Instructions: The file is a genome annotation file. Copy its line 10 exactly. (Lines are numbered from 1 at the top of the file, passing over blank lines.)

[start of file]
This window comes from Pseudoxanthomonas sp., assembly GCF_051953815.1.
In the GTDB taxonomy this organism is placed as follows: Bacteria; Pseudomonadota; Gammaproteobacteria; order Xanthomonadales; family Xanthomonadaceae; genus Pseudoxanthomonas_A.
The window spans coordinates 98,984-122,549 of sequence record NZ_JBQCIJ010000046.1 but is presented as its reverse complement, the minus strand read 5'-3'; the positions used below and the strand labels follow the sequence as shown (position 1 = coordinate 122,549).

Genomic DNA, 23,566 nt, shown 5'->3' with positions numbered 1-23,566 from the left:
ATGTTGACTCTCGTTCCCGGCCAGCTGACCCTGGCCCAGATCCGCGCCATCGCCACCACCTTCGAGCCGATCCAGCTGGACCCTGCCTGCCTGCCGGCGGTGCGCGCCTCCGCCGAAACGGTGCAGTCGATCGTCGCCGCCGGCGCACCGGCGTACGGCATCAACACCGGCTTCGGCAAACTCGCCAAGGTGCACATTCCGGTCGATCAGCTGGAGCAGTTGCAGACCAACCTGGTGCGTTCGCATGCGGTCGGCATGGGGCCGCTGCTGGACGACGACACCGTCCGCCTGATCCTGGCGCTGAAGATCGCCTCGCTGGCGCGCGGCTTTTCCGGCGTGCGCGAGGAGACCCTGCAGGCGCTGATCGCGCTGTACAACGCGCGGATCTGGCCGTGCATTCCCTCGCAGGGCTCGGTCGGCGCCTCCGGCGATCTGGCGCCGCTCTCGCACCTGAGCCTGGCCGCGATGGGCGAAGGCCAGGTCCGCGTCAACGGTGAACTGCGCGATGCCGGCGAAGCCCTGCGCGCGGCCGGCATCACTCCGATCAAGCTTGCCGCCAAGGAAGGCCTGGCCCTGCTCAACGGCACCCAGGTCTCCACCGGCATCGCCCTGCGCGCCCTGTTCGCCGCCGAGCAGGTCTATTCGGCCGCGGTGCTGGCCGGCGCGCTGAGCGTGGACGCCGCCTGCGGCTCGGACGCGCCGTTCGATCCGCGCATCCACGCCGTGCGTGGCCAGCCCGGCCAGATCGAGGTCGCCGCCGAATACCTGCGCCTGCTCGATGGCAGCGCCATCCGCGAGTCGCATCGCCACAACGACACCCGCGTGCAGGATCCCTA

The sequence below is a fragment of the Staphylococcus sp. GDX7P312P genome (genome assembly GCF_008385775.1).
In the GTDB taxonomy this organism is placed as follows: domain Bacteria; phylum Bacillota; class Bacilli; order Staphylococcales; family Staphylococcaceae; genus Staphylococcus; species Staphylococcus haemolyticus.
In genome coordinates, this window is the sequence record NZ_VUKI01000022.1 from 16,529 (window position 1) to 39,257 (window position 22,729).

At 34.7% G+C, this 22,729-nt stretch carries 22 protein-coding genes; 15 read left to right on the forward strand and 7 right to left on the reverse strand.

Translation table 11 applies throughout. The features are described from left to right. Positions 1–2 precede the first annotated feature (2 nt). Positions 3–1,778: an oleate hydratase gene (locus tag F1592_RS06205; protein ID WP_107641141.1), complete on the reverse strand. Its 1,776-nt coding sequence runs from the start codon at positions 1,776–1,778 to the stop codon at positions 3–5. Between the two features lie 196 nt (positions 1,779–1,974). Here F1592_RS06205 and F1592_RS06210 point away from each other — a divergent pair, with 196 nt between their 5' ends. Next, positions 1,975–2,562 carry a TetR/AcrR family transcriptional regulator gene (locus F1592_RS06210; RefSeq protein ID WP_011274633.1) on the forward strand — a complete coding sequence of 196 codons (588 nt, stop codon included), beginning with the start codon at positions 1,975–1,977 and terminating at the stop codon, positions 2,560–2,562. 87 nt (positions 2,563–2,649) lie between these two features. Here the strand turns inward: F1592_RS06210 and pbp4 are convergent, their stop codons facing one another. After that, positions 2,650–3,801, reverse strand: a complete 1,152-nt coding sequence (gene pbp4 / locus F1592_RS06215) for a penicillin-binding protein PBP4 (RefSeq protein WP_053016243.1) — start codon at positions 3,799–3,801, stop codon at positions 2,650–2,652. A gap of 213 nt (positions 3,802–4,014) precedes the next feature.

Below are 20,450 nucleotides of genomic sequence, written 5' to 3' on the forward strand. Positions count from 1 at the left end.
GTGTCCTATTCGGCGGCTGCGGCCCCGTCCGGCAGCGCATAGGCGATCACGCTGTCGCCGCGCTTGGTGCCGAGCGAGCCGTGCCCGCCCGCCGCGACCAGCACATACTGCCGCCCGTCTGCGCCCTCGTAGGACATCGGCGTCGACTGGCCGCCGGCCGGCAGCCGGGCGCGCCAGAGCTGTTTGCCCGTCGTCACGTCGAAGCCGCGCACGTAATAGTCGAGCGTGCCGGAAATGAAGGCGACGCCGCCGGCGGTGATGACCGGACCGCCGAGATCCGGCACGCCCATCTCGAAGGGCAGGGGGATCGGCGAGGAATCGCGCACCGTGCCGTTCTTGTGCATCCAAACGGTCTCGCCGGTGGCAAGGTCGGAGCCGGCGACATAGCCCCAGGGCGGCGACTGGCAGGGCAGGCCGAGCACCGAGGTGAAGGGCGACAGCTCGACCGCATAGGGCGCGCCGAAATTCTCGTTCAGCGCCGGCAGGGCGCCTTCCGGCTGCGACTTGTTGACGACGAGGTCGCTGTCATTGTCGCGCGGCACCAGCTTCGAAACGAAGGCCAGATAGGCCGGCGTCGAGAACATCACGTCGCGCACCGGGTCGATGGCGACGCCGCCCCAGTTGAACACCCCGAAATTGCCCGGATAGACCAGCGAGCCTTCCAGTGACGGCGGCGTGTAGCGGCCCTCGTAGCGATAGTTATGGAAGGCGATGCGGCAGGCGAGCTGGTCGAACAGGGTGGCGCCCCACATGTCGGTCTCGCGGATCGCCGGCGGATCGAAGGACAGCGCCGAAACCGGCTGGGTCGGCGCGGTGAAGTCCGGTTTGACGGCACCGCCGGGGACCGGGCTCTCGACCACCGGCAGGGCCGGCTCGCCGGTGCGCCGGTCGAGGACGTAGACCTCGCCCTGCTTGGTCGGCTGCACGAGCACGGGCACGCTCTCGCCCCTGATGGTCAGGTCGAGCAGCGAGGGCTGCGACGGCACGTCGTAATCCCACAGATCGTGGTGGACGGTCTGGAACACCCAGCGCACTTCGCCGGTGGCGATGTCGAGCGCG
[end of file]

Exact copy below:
Translation table 11 applies throughout. The features are described from left to right. Positions 1–2 precede the first annotated feature (2 nt). Positions 3–1,778: an oleate hydratase gene (locus tag F1592_RS06205; protein ID WP_107641141.1), complete on the reverse strand. Its 1,776-nt coding sequence runs from the start codon at positions 1,776–1,778 to the stop codon at positions 3–5. Between the two features lie 196 nt (positions 1,779–1,974). Here F1592_RS06205 and F1592_RS06210 point away from each other — a divergent pair, with 196 nt between their 5' ends. Next, positions 1,975–2,562 carry a TetR/AcrR family transcriptional regulator gene (locus F1592_RS06210; RefSeq protein ID WP_011274633.1) on the forward strand — a complete coding sequence of 196 codons (588 nt, stop codon included), beginning with the start codon at positions 1,975–1,977 and terminating at the stop codon, positions 2,560–2,562. 87 nt (positions 2,563–2,649) lie between these two features. Here the strand turns inward: F1592_RS06210 and pbp4 are convergent, their stop codons facing one another. After that, positions 2,650–3,801, reverse strand: a complete 1,152-nt coding sequence (gene pbp4 / locus F1592_RS06215) for a penicillin-binding protein PBP4 (RefSeq protein WP_053016243.1) — start codon at positions 3,799–3,801, stop codon at positions 2,650–2,652. A gap of 213 nt (positions 3,802–4,014) precedes the next feature.